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Solar Energy Projects To Help Power Three Schools

July 17, 2008
MCPS Plans to Tap into Solar Energy to Help Power Clarksburg and Richard Montgomery High Schools and College Gardens Elementary School



ROCKVILLE, MD – Montgomery County Public Schools (MCPS) announced it will install solar photovoltaic (PV) systems on the roofs of several schools. This initiative will make MCPS the first school system in the state of Maryland and the Washington, DC metropolitan area to launch a large scale solar photovoltaic (PV) program. Each solar PV system within the program will be capable of producing between 100 and 400 kilowatts (kW) of electric power. This amounts to between 20 and 40 percent of the total power requirements of the school during peak sunlight conditions. The Board of Education has contracted with SunEdison, North America’s largest solar energy services provider, to develop the program. SunEdison has installed similar systems on commercial and institutional buildings, primarily in California, New Jersey, and Connecticut.

"We are excited about this project because it does more than just bring a substantial amount of renewable energy into the county and reduce the demand for electricity, it also becomes a real-life science lab where our students can see solar energy at work,” said Jerry D. Weast, superintendent of schools.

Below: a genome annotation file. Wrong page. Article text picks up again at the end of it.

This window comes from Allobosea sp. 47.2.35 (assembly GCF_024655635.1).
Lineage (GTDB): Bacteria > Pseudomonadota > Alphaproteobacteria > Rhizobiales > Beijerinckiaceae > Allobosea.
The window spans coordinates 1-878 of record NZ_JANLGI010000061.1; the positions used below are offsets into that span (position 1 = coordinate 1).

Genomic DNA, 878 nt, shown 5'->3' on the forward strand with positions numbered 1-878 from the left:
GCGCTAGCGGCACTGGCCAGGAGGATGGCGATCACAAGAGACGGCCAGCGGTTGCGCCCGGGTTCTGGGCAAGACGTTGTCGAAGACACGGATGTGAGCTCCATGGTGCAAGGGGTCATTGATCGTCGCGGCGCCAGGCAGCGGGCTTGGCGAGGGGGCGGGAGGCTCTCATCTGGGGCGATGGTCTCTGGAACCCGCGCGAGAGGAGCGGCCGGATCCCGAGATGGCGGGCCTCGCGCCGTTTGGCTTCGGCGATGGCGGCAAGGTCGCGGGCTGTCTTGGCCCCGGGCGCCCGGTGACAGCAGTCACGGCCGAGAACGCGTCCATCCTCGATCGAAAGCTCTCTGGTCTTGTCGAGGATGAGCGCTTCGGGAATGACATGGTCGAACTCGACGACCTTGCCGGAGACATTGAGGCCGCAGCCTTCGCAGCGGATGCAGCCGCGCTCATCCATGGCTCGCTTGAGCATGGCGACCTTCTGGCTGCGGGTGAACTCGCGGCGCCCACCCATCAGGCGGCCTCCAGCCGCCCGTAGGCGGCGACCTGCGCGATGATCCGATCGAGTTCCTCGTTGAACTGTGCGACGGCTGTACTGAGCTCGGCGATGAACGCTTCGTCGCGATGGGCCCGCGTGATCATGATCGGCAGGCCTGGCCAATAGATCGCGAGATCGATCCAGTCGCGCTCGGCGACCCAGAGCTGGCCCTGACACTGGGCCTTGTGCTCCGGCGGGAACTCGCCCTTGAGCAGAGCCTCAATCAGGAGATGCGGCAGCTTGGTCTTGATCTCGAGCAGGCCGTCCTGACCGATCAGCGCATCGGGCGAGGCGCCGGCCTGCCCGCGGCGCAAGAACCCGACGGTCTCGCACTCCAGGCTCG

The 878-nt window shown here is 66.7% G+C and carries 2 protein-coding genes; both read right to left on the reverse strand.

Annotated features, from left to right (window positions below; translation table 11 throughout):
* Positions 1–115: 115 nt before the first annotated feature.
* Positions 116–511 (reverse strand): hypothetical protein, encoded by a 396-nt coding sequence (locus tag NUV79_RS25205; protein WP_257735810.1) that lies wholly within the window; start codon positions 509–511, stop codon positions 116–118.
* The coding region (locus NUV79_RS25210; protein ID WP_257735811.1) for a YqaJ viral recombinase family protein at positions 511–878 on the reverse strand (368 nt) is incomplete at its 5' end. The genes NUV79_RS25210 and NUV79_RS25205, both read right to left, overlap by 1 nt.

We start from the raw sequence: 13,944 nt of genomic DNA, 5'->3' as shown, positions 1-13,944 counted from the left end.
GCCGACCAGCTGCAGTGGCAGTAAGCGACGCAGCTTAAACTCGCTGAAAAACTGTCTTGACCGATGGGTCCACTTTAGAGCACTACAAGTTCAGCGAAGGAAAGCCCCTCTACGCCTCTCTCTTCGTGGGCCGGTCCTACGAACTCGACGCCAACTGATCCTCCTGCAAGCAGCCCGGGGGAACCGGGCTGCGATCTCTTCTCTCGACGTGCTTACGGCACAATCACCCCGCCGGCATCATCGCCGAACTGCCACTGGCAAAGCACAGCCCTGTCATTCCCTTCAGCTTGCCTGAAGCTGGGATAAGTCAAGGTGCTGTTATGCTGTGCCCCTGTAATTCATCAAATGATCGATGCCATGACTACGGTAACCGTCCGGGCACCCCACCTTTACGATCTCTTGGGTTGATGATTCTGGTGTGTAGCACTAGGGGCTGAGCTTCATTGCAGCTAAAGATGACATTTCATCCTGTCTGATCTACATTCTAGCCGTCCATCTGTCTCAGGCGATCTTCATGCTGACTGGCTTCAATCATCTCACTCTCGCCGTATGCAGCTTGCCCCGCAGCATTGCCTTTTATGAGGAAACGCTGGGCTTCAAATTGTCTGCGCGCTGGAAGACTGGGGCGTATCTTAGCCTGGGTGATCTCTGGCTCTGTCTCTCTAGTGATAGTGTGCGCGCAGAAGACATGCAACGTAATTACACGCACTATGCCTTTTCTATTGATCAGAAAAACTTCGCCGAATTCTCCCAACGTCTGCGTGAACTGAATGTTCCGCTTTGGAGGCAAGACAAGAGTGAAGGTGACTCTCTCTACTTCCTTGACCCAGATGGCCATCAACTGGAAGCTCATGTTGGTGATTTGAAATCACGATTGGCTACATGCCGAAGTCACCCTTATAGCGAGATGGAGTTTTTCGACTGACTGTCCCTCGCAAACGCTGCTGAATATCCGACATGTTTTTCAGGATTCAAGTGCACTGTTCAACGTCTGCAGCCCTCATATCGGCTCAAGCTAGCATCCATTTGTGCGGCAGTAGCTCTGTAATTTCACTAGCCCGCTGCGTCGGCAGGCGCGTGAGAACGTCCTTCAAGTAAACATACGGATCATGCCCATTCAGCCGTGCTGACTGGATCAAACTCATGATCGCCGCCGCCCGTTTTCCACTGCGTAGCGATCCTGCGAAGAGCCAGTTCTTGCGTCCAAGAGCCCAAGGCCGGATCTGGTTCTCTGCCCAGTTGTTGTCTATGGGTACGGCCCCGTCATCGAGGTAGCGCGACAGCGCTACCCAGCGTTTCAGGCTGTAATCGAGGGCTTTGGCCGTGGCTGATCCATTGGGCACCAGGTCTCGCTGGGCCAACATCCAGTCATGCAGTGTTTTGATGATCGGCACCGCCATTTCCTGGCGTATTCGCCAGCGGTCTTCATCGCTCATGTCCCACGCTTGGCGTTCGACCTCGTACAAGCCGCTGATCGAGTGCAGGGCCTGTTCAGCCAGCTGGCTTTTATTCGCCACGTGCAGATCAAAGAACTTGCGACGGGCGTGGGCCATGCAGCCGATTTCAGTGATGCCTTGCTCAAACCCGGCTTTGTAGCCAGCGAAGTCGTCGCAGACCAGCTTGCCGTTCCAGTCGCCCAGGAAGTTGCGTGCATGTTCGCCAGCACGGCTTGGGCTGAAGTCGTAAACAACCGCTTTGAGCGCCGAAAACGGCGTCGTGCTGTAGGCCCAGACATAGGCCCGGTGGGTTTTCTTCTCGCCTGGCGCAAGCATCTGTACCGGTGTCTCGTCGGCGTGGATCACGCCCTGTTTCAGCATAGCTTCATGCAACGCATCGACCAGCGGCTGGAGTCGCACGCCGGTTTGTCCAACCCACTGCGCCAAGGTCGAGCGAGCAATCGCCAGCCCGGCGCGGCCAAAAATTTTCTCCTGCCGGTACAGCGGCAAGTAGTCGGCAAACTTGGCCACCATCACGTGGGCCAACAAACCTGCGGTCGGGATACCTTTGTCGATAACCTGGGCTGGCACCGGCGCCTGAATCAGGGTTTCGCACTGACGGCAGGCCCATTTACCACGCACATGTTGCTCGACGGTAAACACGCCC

The first schools selected for the solar PV systems are Clarksburg High School, Richard Montgomery High School, and College Gardens Elementary School. Other installations will be announced pending further analysis of potential installation sites and the success of the first phase.

Under a solar power services agreement, SunEdison will finance, construct, and operate the solar PV systems. MCPS will avoid all upfront capital costs and will purchase the electricity produced by the solar PV systems at fixed prices that are below retail rates. Federal renewable energy tax credits and State of Maryland power portfolio requirements allow SunEdison to offer such attractive rates. The solar PV systems will produce clean, renewable energy without generating noise, pollution, or green house gases. These solar PV systems will also lessen the stress on the electric infrastructure by increasing locally generated electricity and reducing the need for additional transmission lines.

The solar PV systems are estimated to deliver 694,925 kilowatt hours (kWh) of solar energy in the first year of operation, the annual equivalent of powering 65 homes or removing 75 cars from the road.

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